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Nutrition & Dieting/Ideal weight to shoot for?

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Hi Lawrence
I am 55, 5'7" tall.
As a young guy in my early 20's, living on my own, broke, and subsisting on toast and cigarettes, I weighed 130 pounds. I didnt look like a concentration camp survivor, but that was my lightest weight as an adult.
A few years later, I got into bodybuilding, and found I was a fast gainer. I put on about fifty pounds of muscle. My legs, chest, back, and arms got pretty muscular. I got married, had kids, and although still working out, more fat went on then muscle.
At my heaviest a few years ago I was almost 250. Lets say on the beach I didnt look obese but was noticeably overweight.
I have since managed to get down to 230 pounds with the help of a low carb diet. I tried low fat and very low calorie but this seems to be the only one that works for me. I still eat lots of fruit and veggies, just no sugar, bread, potatoes, etc.
Going by the height and weight charts, BMI, etc., I am extremely  obese. There are no charts for ex bodybuilders.
I am starting to feel lighter and look pretty good in the mirror,  even a hint of my old six pack is returning!
My question is what is a healthy weight to shoot for? Would 200 be too heavy or too light? I had to switch to a size extra large shirt after lifting weights, and still wear that size, though it is a wee bit loose now. Most of my friends that are my height wear small to large. Maybe I should shoot for wearing size large comfortably?
Thanks for your thoughts!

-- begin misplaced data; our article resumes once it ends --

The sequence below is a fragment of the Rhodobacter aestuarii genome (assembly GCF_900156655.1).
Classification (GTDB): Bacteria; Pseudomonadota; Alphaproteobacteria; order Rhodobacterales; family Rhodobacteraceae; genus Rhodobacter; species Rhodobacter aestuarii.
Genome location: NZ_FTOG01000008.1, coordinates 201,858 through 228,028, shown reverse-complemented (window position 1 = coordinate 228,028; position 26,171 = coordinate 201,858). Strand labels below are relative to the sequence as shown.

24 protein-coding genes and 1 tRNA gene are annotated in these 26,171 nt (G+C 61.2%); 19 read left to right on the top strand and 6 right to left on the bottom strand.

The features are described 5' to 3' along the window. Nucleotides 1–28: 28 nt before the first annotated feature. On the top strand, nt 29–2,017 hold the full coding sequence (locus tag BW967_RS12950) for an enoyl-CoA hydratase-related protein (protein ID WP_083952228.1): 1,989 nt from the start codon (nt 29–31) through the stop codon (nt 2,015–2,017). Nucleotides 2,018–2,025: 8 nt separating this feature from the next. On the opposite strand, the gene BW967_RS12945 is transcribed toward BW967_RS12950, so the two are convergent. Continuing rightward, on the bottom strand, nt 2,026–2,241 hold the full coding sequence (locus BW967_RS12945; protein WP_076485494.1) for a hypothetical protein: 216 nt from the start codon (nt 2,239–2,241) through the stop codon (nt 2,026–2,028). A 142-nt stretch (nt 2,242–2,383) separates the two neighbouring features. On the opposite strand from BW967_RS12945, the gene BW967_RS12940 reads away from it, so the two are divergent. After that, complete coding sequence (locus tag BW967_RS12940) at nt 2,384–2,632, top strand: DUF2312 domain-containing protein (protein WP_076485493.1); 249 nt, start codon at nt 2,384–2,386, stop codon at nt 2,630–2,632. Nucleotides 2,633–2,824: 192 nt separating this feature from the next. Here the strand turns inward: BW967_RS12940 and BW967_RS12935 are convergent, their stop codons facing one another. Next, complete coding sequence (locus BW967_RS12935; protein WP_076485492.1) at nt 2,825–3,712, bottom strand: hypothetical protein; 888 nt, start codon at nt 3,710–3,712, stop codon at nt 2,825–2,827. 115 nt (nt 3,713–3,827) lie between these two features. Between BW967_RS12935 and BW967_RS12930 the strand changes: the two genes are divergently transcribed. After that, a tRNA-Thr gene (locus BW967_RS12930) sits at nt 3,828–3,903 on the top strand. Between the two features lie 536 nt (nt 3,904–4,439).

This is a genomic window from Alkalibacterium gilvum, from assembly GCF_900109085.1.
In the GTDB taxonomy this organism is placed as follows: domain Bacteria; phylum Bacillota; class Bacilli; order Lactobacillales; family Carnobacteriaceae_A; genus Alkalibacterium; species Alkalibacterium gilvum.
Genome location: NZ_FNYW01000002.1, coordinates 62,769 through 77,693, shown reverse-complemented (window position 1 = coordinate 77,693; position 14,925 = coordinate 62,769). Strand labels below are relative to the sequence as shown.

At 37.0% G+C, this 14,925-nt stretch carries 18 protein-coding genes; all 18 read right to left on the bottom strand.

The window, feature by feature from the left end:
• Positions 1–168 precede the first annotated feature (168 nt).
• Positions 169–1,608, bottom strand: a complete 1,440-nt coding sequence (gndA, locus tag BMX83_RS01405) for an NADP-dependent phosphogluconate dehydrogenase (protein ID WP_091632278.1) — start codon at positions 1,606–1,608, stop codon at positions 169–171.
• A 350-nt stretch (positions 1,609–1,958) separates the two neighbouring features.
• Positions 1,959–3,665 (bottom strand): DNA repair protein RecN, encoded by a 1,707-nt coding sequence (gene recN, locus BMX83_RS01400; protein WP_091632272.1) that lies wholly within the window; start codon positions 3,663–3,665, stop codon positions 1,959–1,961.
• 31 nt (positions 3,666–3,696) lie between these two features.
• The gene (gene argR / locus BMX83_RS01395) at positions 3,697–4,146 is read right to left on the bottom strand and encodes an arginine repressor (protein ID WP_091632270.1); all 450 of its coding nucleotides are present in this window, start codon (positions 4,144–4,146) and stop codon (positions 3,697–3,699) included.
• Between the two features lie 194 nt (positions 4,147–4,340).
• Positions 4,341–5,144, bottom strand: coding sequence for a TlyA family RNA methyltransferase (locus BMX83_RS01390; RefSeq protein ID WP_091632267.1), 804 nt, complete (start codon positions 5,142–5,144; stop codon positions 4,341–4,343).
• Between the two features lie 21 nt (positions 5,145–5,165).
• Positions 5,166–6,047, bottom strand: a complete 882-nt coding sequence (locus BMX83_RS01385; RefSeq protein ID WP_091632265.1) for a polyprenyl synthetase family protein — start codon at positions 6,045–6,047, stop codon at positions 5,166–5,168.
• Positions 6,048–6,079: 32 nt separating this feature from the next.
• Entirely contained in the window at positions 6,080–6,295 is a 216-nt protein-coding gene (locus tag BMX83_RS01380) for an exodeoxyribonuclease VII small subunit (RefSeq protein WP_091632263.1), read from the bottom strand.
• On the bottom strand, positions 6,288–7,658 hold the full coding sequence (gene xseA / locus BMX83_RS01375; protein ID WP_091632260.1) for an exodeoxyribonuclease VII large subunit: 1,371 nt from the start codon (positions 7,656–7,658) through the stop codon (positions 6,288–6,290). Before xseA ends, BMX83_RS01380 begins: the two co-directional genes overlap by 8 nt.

Answer
If you are gaining muscle and working hard to do so, the BMI chart is not the chart for you to use to determine the shape you are in with regard to body composition. While the BMI chart is a great guide, it is not a great indication of obesity. My suggestion to you is to get a body composition using calipers at a local gym. This will tell you the percentage of fat, which is a better indicator. Generally, if your fat percentage is higher than 32% you would be considered clinically obese.

One word of advice, word hard to find the skin calipers. The biometric impedence scales are nice but they are not as accurate and have a 4% degree of margin of error one way or the other. If you have to use the impedance calculators, add 3-4% up to be conservative. Also, make sure you are well hydrated an hour before testing on it.  

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Laura Ray, BS Nutrition, Certified Wellness Coach

Expertise

Please only individuals over the age of 18 years. I have no expertise in adolescent nutrition. Also, this is not a forum in which I am able to create an individual or general diet plan. I will answer general questions. I can answer directly to questions regarding the use of nutrition and exercise to weight loss in women particularly as it relates to the following: yo-yo dieting, lifestyle change, hormonal changes, menopause, perimenopause, metabolic disorders, age related fat accumulation, HCG dieting, Dr. Simeon, nutritional changes geared toward health, coaching as it relates to weight loss, finding affordable nutrition plans, why diets do not work, and complete wellness programs.

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I have a Bachelor of Science degree in Nutrition, am certified in Wellness Coaching by Wellcoaches, and live what I teach.

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Bachelor of Science Nutrition, Certified in Wellness Coaching

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